SG: Good morning, ladies and gentlemen. It's a great pleasure to meet you.
As you know, this will be my last official press conference for this year. Before going on, let me say a little bit more -- that you need to be prepared. I may speak a little bit longer than usual; it may go on 12 minutes or 13 minutes. But I want to also wish you a very enjoyable and happy holiday, and I really thank you for all your support and friendship. You have been spending so many days ? and nights ? covering the news and our work at the United Nations and in the world at large. Thank you very much again for your hard work and support.
This has been a difficult year for all of us. I have called it “the year of multiple crises.” The coming year promises to be no less difficult. Our commitments and good intentions will be tested as never before.
Ladies and gentlemen,
In the realm of human rights, we speak of the responsibility to protect. In the larger sphere of common international endeavor, we should speak of the responsibility to deliver. Looking back at 2008, I would say frankly that our record has been mixed.
I am pleased at the way the world has come together in the face of economic recession. Yet I fear we are only at the end of the beginning. This crisis will challenge the sense of global solidarity that is key to any solution.
I am pleased with our success in keeping climate change high on the global agenda. Yet the real test lies just ahead. I will speak more about that in a moment.
I am pleased at how we responded to natural disasters, like in Myanmar and Haiti and in many other places. Yet I am disappointed by the unwillingness of the government of Myanmar to deliver on its promises for democratic dialogue and the release of political prisoners.
UN forces have held the line in the Democratic Republic of Congo, with bravery under the difficult circumstances. Yet we have not been able to protect innocent people from violence.
Our record on human rights is on trial ? in many places, in many ways. In this 60th anniversary year, we must stand strong for the Universal Declaration of Human Rights.
Our deployment in Darfur has been slower than I wished, despite our best efforts. The joint UN-African Union force will be 60 percent deployed by year's end, and 85 percent by March of next year. Yet we still lack mission-critical assets, including helicopters. Meanwhile, renewed fighting and political rivalry makes a political solution difficult and does nothing to advance the security of Darfur's people.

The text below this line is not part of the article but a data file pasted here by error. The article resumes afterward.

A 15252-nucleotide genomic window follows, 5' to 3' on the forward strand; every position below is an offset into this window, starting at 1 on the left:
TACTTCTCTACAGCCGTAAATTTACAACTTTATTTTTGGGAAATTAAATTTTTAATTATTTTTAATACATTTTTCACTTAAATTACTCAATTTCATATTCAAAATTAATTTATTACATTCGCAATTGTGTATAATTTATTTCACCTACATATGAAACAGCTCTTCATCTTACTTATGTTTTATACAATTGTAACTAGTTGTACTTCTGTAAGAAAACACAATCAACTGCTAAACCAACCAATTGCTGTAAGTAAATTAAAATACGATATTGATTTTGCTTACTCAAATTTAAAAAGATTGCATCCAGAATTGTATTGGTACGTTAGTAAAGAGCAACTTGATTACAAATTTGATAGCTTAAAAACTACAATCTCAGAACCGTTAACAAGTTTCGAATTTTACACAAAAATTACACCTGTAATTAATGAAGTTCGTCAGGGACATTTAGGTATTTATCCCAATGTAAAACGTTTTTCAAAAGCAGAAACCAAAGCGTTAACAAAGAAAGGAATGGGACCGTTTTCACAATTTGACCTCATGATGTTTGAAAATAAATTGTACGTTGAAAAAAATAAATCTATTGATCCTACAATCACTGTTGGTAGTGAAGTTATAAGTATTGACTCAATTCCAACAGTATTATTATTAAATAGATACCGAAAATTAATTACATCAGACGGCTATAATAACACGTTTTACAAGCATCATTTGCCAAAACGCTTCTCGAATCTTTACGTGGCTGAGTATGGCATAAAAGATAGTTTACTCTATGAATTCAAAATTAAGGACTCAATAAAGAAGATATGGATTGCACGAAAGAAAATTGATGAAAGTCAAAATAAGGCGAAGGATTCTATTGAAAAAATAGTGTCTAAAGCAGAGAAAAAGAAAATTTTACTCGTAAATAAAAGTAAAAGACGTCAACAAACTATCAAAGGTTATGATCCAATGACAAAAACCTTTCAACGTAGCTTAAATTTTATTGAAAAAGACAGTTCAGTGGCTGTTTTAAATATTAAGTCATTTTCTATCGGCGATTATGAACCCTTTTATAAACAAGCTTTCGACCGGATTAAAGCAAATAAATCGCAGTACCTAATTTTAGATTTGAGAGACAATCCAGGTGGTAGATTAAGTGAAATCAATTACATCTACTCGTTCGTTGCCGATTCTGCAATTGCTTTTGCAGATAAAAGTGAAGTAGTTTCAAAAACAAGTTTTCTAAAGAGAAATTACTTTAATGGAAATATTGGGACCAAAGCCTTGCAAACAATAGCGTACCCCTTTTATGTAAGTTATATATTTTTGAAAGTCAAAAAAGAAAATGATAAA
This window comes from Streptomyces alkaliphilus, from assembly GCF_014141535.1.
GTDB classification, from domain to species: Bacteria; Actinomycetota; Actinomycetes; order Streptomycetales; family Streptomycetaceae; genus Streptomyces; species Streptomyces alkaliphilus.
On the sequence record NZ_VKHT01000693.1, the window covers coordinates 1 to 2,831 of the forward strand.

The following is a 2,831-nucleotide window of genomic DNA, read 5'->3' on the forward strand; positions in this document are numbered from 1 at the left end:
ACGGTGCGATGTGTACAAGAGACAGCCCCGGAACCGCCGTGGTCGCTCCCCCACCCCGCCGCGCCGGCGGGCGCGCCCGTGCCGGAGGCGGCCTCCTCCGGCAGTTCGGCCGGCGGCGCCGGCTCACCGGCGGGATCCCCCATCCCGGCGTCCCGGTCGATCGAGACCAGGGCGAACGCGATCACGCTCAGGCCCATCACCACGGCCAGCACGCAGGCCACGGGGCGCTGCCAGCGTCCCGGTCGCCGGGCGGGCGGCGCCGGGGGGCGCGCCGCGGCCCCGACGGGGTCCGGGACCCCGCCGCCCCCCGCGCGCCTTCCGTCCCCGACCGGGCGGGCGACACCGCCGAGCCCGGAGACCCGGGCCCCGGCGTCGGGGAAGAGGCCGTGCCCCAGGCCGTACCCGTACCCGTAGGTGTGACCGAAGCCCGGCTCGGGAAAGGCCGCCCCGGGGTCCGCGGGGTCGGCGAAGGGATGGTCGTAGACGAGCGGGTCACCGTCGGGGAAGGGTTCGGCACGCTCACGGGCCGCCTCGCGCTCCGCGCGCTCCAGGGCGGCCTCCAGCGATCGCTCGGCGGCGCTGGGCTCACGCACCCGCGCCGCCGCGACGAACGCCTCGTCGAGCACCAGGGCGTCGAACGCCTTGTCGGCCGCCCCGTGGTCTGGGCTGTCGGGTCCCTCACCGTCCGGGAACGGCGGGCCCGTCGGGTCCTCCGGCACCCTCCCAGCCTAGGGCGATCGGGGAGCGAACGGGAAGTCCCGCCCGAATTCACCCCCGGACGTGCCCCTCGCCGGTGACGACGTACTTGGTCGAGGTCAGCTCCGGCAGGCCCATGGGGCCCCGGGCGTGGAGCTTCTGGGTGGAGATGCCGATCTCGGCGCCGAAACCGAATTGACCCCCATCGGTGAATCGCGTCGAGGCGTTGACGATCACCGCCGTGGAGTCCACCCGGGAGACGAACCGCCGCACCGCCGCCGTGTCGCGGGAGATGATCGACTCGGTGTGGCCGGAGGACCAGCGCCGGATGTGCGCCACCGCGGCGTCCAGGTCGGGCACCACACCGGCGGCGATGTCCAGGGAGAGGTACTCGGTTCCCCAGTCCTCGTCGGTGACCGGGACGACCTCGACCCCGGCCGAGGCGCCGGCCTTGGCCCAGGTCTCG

More positively, we can take pride in the quiet diplomacy that has helped preserve the vital Comprehensive Peace Agreement between north and south Sudan. We oversaw successful democratic elections in Nepal and Sierra Leone. We can be cautiously optimistic about progress in Liberia, Bangladesh and Cote d'Ivoire.
We have managed the potentially explosive situation in Kosovo through quiet diplomacy. EULEX has deployed without incident, and I am confident that we can proceed to reconfigure the UN Mission in Kosovo (UNMIK) with full cooperation from all sides, in conformity with relevant Security Council resolutions.
We have coped particularly well with one of the year's most serious challenges. The food crisis no longer dominates news headlines, but it has not gone away. I am pleased at how the UN system has come together to tackle the problem in its fullest dimension: nutrition, agricultural production, trade and social protection. We are well on the way to changing decades-old policies in agriculture and public health?mainstays of our work in promoting the Millennium Development Goals and protecting those most vulnerable to climate change, poverty and economic crisis.
Ladies and gentlemen,
Further challenges lie immediately before us. 2009 will be the year of climate change. This weekend, I returned from Poznan, Poland, after having attended the UN Framework Convention on Climate Change Conference. We made progress. We agreed to a work plan and had a good exchange of views on a shared vision for long-term cooperation. We agreed to operationalize the Adaptation Fund. All recognized that climate change cannot await a resolution of the economic crisis. Most agreed on the need for what I call a “Green New Deal.”
We have only twelve short months to Copenhagen. We have no time to waste. We must reach a global climate change deal before the end of the year ? one that is balanced, comprehensive and ratifiable by all nations.
Success will require extraordinary leadership. The European Union's historic agreement on the climate change and energy package, reached last weekend, demonstrates its commitment. I salute President Nicolas Sarkozy of France and Jose Manuel Barroso of the European Commission for their strenuous leadership. The United States under its new President-elect, Barack Obama, also promises bold new leadership.